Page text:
Nintendo’s Copyright Strikes Push Away Its Biggest Fans
Most media companies end up in legal scuffles over their IP at some point, but it’s Nintendo’s claims against its own fans that raise blood pressures. Often, its strategy appears rather antiquated, the corporate equivalent of old man yells at cloud.
In 2013, for instance, the company cottoned on to “Let’s Plays”—videos of people playing through a particular title—claiming ad revenue on any video featuring footage of its games. Then, two years later, it introduced the bizarre—and unprecedented in the industry—Nintendo Creators Program. Creators could continue to use Nintendo content in their videos if they gave the company 40 percent of the advertising revenue those videos generated (or 30 percent if they registered their channel with the program). YouTubers boycotted, leading to a significant amount of ill will at a time when the Wii U was floundering and the company could have used some easy promo.
“Nintendo has positioned its action as a gentler approach; rather than trying to ban content related to Nintendo games, they just want to make money off it by changing the video that an individual uploaded,” Cory Doctorow wrote on Boing Boing in 2015. “Yeah, um, guys that’s not a whole lot better. It also comes across as cheap and lazy—rather than creating content for YouTube that fans and players would want to watch, Nintendo is just taking over other peoples’ content.”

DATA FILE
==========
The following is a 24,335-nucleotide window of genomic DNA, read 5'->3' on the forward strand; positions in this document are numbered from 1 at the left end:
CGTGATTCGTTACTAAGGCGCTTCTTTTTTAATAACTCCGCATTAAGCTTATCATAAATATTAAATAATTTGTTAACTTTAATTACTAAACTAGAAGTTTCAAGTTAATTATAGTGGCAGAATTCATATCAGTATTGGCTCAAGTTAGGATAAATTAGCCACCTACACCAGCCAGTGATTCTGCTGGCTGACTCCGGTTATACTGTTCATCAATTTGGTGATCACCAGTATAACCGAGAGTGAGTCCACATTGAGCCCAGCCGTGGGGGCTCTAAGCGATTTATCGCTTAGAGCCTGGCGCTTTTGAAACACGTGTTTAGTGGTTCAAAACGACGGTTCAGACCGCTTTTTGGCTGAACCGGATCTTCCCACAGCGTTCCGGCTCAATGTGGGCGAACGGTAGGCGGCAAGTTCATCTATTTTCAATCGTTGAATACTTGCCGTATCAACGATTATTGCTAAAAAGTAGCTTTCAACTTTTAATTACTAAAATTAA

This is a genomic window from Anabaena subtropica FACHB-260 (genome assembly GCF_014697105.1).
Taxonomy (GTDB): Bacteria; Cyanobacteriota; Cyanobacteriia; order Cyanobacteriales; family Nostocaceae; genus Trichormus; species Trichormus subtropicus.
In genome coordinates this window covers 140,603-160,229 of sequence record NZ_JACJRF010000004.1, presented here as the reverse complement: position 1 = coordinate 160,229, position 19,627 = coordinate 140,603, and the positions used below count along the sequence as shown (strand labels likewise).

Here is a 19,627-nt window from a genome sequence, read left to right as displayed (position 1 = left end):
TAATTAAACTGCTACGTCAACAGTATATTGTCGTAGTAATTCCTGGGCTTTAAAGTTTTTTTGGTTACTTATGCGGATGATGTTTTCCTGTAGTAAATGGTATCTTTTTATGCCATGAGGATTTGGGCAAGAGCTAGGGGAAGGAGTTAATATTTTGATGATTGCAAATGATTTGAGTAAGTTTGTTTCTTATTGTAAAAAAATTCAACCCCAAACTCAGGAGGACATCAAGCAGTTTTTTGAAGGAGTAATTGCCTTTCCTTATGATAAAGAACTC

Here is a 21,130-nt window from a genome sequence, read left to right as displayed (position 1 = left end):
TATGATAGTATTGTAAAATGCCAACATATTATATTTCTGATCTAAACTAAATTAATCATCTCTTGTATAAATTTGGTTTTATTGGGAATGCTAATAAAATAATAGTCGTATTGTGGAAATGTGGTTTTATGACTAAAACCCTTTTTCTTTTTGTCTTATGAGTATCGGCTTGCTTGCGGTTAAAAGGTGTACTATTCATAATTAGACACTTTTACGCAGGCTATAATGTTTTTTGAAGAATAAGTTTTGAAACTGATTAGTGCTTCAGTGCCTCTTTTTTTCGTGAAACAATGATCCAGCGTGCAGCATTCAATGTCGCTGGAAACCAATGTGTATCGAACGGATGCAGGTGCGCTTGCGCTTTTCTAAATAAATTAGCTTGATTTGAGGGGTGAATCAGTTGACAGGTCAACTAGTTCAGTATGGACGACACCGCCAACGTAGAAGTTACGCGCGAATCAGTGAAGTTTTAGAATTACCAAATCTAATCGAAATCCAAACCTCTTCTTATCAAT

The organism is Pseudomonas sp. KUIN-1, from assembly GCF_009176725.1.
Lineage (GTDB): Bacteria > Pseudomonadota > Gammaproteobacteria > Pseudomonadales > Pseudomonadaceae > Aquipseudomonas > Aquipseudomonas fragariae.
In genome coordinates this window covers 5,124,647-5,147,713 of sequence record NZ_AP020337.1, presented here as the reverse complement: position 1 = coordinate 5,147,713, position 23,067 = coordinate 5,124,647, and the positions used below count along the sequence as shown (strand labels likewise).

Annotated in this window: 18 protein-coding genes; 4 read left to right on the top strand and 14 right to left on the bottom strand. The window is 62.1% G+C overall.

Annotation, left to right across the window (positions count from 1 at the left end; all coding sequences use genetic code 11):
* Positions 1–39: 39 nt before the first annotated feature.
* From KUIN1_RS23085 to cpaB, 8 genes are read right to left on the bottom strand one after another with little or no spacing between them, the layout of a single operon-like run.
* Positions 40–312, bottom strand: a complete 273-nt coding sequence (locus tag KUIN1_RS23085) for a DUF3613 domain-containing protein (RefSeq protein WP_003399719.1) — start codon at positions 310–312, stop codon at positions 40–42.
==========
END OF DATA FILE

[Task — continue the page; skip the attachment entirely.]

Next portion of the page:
Nintendo ultimately changed its mind, abandoning the program in 2018 for a new set of “basic rules” that allowed for Let’s Plays and other similar videos, If those rules were followed, Nintendo said, “we will not object to your use of gameplay footage and/or screenshots captured from games for which Nintendo owns the copyright.” While the U-turn suggested that Nintendo decided that swatting swarms of internet Let’s Plays was unsustainable, critically, nothing legal changed.
Though Nintendo has not given a direct reason for its copyright strikes against Morino’s YouTube videos (and did not respond to requests for comment), it seems evident that it was his posting of footage featuring the mods and emulators, and his inciting the mods’ creation, that provoked Nitneod’s reaction. In the past, the company has decried the use of game emulators, calling them “the greatest threat to date to the intellectual property rights of video game developers” and shutting down everything from popular ROM sites to modded Super Smash Bros. tournaments.
In his video response, Morino claimed the mod he was using fell under the protections of fair use, the concept in US law which allows for use of a copyrighted work “for purposes such as criticism, comment, news reporting, teaching (including multiple copies for classroom use), scholarship, or research.” How US courts, including, currently, the Supreme Court, will apply the law varies case by case, and the four-factor test judges use to determine if something qualifies for fair use protection—the purpose and character of the work, the nature of the copyrighted work, the amount and substantiality of the portion taken, and the effect of the use upon the potential market—is very open to interpretation. This isn’t a problem with a mathematically neat solution; it needs testing.